U.S. District Court Judge Anthony Trenga ruled in favor of the president's revised executive order, which has already been blocked by two other courts, handing the White House a small win in the contentious immigration fight.
"It is no longer likely that Plaintiffs can succeed on their claim that the predominate purpose of [executive order 2] is to discriminate against Muslims based on their religion and that [the order] is a pretext or a sham for that purpose," the judge wrote.
Earlier this month, Trump's revised order -- designed to stand up to legal scrutiny -- was blocked by courts in Maryland and Hawaii on the grounds that it seeks the same type of discriminatory justification as the first order.
Friday, Trenga disagreed with that assessment.
"The President has provided a detailed justification for the Order based on national security needs, and enjoining the operation of EO-2 would interfere with the President's unique constitutional responsibilities to conduct international relations, provide for the national defense, and secure the nation," he wrote.
"This Court is no longer faced with a facially discriminatory order coupled with contemporaneous statements suggesting discriminatory intent. And while the President and his advisors have continued to make statements following the issuance of EO-1 that have characterized or anticipated the nature of EO-2, the Court cannot conclude for the purposes of the Motion that these statements, together with the President's past statements, have effectively disqualified him from exercising his lawful presidential authority."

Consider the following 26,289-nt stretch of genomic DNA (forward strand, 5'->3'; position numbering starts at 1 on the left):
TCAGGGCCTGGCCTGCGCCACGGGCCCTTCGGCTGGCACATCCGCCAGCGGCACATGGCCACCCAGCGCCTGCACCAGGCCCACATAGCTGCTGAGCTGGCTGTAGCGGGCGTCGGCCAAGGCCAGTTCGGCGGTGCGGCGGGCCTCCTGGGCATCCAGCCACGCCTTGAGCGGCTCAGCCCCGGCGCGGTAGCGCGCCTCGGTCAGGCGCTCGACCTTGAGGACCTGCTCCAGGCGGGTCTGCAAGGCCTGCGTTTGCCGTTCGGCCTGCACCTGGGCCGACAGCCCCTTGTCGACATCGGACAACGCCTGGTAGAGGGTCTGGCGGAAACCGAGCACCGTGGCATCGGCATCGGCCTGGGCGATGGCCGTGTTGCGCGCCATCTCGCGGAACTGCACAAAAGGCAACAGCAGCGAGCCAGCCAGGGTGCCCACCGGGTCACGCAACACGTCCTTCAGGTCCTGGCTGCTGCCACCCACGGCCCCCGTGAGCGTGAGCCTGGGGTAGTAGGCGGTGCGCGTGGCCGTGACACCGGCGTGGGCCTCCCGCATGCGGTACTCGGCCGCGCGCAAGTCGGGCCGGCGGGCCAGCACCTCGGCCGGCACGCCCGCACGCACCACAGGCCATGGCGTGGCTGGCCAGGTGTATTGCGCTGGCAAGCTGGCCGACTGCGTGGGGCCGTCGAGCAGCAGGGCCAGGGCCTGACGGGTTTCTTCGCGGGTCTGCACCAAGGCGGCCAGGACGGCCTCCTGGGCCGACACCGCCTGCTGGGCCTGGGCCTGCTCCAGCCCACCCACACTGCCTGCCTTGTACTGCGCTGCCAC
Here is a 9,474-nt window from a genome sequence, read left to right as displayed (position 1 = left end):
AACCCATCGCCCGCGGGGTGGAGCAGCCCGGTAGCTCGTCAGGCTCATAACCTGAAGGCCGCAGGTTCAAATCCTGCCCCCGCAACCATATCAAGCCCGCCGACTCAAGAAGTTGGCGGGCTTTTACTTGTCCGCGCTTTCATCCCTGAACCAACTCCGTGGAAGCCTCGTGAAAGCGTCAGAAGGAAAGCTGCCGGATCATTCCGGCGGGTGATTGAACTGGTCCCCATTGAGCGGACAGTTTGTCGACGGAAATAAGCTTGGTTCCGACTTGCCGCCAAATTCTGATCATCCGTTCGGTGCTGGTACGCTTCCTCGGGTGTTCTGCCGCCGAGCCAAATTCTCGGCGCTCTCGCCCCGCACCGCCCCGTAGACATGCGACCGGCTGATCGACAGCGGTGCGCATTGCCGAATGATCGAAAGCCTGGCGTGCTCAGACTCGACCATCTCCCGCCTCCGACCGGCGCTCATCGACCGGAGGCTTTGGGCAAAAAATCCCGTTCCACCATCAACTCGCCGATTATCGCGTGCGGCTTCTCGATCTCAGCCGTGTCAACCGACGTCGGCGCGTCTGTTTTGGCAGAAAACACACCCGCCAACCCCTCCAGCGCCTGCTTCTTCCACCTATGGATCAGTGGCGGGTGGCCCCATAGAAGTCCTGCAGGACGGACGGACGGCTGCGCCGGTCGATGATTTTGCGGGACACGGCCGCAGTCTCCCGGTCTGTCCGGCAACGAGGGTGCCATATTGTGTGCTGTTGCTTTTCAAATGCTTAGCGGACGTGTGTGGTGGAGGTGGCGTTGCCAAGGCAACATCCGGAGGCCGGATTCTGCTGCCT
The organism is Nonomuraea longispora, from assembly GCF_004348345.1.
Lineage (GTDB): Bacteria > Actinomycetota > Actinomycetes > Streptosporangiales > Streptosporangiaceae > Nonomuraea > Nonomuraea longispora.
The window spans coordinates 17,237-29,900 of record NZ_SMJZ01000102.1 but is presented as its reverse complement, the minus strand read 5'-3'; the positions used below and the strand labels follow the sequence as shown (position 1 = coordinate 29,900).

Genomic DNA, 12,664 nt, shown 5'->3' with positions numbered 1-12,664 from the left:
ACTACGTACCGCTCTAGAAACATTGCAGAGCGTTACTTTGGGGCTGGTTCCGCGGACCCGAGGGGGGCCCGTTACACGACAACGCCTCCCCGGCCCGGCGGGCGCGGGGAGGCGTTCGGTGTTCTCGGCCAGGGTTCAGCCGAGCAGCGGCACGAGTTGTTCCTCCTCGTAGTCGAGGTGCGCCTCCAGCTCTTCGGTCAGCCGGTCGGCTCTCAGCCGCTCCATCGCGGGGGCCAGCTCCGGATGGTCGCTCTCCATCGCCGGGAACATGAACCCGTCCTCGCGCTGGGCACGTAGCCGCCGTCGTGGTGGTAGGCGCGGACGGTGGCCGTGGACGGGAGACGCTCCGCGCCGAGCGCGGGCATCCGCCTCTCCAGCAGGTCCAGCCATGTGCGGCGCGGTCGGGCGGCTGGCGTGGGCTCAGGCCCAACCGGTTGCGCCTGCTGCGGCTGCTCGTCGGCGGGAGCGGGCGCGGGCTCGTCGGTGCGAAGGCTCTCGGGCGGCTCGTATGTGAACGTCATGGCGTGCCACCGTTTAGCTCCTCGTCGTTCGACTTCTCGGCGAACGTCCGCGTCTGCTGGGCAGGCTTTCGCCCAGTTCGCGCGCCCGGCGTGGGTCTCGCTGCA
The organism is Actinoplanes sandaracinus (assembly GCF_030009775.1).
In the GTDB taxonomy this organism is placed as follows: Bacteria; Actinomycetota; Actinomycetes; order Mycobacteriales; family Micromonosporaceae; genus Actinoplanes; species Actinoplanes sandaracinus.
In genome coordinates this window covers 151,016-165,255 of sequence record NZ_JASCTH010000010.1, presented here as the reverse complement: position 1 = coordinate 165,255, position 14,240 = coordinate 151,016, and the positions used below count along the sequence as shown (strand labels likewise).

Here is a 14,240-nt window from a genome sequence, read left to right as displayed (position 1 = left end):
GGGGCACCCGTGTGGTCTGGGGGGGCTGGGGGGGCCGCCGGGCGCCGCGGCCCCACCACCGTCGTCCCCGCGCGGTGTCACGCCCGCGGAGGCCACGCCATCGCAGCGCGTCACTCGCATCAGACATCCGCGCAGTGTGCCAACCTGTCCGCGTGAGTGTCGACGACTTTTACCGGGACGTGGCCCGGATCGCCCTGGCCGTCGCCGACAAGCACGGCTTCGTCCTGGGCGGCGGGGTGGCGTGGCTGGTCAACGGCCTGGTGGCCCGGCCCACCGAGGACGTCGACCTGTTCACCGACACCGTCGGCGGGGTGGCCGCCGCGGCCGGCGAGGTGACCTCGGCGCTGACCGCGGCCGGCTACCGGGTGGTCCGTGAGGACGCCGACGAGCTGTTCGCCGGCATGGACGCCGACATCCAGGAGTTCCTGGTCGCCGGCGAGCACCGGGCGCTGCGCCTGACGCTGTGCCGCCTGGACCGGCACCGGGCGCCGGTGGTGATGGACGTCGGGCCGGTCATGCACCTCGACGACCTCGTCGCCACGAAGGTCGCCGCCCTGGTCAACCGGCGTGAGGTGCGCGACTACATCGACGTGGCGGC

The judge's ruling is limited in what it allows Trump's order to do. Most provisions remain blocked by court order.
The plaintiffs, activists affiliated with the Council on American-Islamic Relations, promised an appeal.
"Fortunately, this decision does not alter the injunctions that are already preventing the implementation of the Trump administration's illegal 'Muslim ban 2.0' executive order," CAIR National Litigation Director Lena Masri said in a statement. "We look forward to the Fourth Circuit and the U.S. Supreme Court weighing in on this matter, as those are the judicial bodies that will ultimately decide whether the Constitution protects the rights of Muslim Americans."
The U.S. Marshals Service is providing Watson protection and the FBI has offered to assist.